As I crossed the line I found out, that regardless of my condition, my number had been pulled to do a random drug control. So I had to go there immediately after the race ended. I saw Levi Leipheimer on my way to the control. He had also gone down hard, but was probably still feeling the effects of adrenaline when I saw him, because he was more concerned with me and why I was holding my shoulder, than he was for himself.
After the control, I traveled by ambulance to a nearby hospital to have an x-ray. The pain was getting worse, but I was still hoping nothing was broken. They took me right away, and they had the results as soon as I got redressed. I could tell by the look on Bjarne’s face it wasn’t good. Then he made a hand gesture to say the collarbone was broken. I didn’t quite know how to react. It felt like someone had sucked all the air out of the room. There were two fractures to my right collarbone that met at the base of the bone to form a “V”. At that moment, the Tour was over.
On my way out of the hospital I bumped into Levi. He had just been told he had a broken tailbone. I felt like I was walking through a nightmare. There were cyclists all over the place waiting to be examined. I called my wife from the car and gave her the update. I don’t know if we said more than five words. We were both in shock.
I think I was supposed to announce that I was retiring from the race – but neither Bjarne nor I wanted to say those words.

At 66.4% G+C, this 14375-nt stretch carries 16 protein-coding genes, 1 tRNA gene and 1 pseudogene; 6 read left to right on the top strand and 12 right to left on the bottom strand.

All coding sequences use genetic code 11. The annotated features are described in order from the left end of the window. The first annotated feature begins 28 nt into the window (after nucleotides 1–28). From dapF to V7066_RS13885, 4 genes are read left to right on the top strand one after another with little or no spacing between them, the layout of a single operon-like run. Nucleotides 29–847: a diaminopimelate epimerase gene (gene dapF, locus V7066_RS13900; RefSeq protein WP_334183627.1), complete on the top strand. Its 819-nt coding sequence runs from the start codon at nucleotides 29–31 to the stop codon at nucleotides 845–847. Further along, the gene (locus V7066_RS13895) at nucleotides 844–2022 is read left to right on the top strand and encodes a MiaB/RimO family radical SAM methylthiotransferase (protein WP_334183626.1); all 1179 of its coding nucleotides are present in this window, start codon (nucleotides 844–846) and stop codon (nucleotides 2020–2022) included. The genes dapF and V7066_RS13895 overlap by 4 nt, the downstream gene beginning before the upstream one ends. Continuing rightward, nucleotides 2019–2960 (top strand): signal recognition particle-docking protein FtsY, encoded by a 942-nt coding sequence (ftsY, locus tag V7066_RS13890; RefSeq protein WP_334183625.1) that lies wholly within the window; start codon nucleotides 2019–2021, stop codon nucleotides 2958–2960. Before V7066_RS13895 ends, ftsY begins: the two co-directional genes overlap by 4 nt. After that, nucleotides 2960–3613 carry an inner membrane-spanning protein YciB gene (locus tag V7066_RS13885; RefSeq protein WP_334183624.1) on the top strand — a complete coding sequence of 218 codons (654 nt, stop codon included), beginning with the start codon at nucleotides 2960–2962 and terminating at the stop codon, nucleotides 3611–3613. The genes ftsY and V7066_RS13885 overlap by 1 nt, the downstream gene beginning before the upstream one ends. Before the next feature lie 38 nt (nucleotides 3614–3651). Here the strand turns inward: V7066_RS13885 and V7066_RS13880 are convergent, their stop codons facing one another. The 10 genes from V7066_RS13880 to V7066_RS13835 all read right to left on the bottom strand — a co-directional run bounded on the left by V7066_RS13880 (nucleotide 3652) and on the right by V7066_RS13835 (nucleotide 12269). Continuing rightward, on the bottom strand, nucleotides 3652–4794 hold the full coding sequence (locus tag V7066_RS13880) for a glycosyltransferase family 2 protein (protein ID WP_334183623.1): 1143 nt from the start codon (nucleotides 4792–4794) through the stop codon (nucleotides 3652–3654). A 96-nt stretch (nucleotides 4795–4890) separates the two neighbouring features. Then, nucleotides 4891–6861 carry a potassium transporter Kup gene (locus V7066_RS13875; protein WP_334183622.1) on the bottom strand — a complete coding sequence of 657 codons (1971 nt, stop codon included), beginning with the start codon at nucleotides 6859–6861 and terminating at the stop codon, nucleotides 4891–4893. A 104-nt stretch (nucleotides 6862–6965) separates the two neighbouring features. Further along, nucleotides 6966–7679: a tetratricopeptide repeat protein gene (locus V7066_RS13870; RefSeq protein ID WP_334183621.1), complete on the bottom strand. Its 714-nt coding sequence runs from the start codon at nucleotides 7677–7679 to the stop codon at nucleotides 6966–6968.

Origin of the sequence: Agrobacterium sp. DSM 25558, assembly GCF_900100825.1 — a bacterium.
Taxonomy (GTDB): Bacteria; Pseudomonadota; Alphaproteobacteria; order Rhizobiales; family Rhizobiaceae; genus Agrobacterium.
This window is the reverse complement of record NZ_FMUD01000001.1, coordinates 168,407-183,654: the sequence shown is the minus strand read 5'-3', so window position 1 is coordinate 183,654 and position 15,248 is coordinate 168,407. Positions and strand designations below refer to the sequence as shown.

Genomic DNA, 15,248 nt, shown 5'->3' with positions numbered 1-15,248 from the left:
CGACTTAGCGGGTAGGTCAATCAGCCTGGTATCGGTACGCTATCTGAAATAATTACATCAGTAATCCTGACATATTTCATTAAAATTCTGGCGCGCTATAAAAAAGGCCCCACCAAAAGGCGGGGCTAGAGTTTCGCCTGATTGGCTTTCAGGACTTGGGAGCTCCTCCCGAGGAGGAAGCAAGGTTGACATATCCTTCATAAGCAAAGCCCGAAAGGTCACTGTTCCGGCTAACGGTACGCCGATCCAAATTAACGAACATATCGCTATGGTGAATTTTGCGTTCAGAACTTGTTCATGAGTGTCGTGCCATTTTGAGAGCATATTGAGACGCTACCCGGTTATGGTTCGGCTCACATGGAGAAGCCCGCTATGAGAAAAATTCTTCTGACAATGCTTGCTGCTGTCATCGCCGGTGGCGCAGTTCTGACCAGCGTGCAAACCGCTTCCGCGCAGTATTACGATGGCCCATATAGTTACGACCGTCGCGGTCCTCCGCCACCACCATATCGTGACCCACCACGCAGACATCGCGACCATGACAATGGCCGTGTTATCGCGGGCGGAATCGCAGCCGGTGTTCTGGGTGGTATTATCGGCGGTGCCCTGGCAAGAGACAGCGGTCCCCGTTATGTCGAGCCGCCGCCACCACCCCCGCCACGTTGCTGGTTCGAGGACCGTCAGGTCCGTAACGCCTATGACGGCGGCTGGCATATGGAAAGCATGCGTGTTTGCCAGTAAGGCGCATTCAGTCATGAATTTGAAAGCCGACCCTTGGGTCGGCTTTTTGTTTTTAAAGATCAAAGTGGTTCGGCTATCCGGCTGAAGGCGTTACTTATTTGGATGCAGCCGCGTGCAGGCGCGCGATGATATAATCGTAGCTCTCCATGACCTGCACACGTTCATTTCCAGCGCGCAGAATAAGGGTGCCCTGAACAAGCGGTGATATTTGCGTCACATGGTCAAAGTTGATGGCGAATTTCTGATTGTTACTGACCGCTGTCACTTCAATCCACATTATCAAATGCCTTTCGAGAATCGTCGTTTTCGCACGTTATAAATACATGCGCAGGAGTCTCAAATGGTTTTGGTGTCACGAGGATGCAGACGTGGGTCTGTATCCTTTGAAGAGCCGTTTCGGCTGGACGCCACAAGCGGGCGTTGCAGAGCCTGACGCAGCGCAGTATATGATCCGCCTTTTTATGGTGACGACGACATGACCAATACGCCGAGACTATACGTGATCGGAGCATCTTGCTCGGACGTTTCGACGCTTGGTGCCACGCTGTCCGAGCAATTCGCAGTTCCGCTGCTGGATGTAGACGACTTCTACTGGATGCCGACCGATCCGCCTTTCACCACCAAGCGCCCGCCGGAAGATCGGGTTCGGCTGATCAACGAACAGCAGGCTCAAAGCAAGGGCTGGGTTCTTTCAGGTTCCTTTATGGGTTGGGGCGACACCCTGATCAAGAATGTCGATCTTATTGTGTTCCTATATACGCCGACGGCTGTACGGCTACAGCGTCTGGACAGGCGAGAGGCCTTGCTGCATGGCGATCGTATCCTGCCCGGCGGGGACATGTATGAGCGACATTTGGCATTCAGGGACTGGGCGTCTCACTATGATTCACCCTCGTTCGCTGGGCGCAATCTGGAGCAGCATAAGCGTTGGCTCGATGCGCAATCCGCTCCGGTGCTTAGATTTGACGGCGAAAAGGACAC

I don’t know when we actually started to think about my continuing on with the race. But by about 8:30 PM Sunday evening, the team had decided to hold a press conference to share my x-rays and confirm the rumor I had broken my collarbone. The funny part was that I think I was supposed to announce that I was retiring from the race – but neither Bjarne nor I wanted to say those words.
Maybe we couldn’t come to grips with the reality of the situation in such a short span of time. Who knows. But I went to bed that night thinking that I would at least try to ride my bike in the morning. For some reason it wasn’t enough for someone to say – it’s time to quit. I had to prove to myself that I couldn’t ride.
I didn’t sleep much during the night. My mind was racing about all that had happened and the pain in my shoulder was pretty bad. Our physiotherapist Ole, spent a large portion of the evening working on me. With my neck, back and collarbone all in rough shape, Ole put in extra hours even through the middle of the night. He sat next to my bed and applied pressure where he could to try and alleviate some of the pain.
When we arrived at the start of Stage 2 there was a mob of cameras and reporters. After one step forward from the bus I was swarmed. And, believe it or not, I took a hit from a camera lens right on my broken collarbone.